This single piece of gear is the one that most beginners and many more experienced people fail to prioritize. Any container that cannot be placed into a fire is not robust enough to be placed within your kit. The container must seal so that water can be carried over some distance but must also be used to disinfect and boil water and cook food and medicines. Stainless steel is the best material and must be single walled and of a one piece design. The container should also have a wide mouth to enable easy collection of water and make getting contents like food or char out as easy as possible.
There are many things you will want to build and fix that will affect core temperature control. Cordage can be used to repair gear or create bindings for shelters. Cordage is on the top of this list because the amount of proper materials that would need to be collected and the time spent to create it can be easily avoided by carrying about 100’ of good readymade cordage material. Your cordage should be of a multiply design enabling it to be broken down to finer fibers if needed as well as increasing its overall length. I prefer the Tarred Mariners #36 Line as this gives 360# of tensile strength for bigger jobs as well as single fibers of almost 100# strength that can be used for gear repair as well as fishing if needed. This line makes a very superior Snare when compared to parachute cord and due its tarred quality binds well to itself when making strong lashings.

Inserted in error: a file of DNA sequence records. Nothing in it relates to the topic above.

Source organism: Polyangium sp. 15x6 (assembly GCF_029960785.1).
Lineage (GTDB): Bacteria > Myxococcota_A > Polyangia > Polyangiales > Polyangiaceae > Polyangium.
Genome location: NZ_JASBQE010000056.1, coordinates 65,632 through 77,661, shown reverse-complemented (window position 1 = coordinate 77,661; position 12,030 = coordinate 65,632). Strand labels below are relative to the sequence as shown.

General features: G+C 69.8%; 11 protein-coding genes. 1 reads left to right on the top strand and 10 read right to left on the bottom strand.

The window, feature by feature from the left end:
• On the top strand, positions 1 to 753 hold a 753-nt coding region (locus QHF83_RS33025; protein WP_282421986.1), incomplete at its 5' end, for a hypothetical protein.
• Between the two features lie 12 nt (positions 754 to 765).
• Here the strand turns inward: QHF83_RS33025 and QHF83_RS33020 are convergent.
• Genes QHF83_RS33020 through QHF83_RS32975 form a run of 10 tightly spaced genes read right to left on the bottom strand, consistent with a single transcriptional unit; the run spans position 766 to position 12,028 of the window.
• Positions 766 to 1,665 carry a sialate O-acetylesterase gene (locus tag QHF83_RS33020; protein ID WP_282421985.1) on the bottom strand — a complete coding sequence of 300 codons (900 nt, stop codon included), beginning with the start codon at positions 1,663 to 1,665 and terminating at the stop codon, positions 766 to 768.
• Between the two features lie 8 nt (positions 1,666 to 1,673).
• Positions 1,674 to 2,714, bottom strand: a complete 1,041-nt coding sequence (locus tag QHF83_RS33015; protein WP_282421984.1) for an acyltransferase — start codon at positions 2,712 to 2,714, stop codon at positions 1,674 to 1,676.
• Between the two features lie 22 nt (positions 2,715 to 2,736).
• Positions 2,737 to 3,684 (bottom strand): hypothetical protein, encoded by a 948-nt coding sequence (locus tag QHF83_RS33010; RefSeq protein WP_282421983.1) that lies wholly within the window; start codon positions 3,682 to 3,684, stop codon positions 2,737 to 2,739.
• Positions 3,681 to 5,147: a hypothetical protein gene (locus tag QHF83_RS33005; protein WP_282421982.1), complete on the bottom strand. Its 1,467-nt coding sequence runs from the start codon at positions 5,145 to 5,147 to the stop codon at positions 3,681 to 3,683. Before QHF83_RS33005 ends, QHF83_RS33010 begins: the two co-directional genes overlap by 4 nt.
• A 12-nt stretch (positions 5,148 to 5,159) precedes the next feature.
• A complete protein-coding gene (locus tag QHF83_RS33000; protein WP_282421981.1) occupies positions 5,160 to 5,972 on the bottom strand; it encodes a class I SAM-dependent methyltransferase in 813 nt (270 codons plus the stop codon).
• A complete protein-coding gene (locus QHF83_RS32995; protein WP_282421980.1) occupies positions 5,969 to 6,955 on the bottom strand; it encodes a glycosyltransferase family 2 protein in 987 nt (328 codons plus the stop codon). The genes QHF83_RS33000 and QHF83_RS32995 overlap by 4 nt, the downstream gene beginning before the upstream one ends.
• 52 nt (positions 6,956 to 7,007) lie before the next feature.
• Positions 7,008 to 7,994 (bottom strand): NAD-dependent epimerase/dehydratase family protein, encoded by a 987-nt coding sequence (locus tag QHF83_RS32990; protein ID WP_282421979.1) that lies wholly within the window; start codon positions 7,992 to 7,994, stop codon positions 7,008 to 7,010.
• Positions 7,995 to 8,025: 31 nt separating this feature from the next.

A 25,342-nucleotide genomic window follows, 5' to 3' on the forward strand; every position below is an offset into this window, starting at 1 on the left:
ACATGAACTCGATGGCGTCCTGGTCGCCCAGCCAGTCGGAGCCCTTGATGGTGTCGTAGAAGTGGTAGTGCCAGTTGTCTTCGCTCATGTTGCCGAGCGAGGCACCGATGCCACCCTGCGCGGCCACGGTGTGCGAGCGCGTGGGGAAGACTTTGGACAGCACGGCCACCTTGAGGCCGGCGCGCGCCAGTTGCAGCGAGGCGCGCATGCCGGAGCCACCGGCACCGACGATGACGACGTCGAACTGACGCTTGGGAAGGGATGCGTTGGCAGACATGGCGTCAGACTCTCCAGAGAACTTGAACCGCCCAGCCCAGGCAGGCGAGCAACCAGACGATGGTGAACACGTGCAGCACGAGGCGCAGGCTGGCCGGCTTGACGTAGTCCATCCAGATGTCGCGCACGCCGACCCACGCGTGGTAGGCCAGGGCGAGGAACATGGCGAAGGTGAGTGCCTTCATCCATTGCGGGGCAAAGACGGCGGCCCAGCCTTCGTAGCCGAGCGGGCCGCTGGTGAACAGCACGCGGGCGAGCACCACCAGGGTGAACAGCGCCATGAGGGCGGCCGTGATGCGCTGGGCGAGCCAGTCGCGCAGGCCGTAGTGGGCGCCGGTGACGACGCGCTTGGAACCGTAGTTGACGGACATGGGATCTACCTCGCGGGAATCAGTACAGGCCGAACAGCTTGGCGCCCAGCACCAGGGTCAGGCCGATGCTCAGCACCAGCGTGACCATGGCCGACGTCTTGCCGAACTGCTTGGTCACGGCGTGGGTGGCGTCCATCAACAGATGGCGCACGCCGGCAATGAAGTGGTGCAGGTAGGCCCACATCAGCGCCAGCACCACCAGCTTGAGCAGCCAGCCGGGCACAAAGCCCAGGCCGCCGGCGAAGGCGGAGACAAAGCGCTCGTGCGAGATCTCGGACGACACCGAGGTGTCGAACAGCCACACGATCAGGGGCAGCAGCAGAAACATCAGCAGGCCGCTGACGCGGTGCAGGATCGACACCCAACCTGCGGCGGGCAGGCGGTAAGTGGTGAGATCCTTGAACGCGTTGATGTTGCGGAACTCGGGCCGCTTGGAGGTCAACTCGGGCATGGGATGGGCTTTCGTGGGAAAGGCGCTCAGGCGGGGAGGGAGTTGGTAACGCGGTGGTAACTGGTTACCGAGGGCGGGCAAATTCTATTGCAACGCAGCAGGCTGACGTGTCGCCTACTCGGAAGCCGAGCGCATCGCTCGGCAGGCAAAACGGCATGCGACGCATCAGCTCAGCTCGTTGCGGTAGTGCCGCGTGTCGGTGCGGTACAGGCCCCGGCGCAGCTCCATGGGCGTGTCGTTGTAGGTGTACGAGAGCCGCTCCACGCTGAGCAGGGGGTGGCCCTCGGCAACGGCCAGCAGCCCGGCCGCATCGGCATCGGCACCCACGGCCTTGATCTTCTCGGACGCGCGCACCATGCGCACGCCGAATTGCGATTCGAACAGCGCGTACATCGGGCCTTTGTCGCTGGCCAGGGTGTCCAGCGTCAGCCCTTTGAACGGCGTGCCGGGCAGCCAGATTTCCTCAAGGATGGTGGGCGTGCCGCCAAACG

6. Cotton Bandannas
These should be at least 3’ square if possible in order to create a sling or cravat. Bandanas need to consist of 100% cotton, so that they char well to create embering material for a fire. A bandana can be used for bandaging when cut in strips. A bandana can also become a hygiene device for washing up or to carry or bind things like fire wood. They also make a good head covering to protect from the hot sun and are great for just dipping in a cool creek to take a break on the trail.
7. Cargo Tape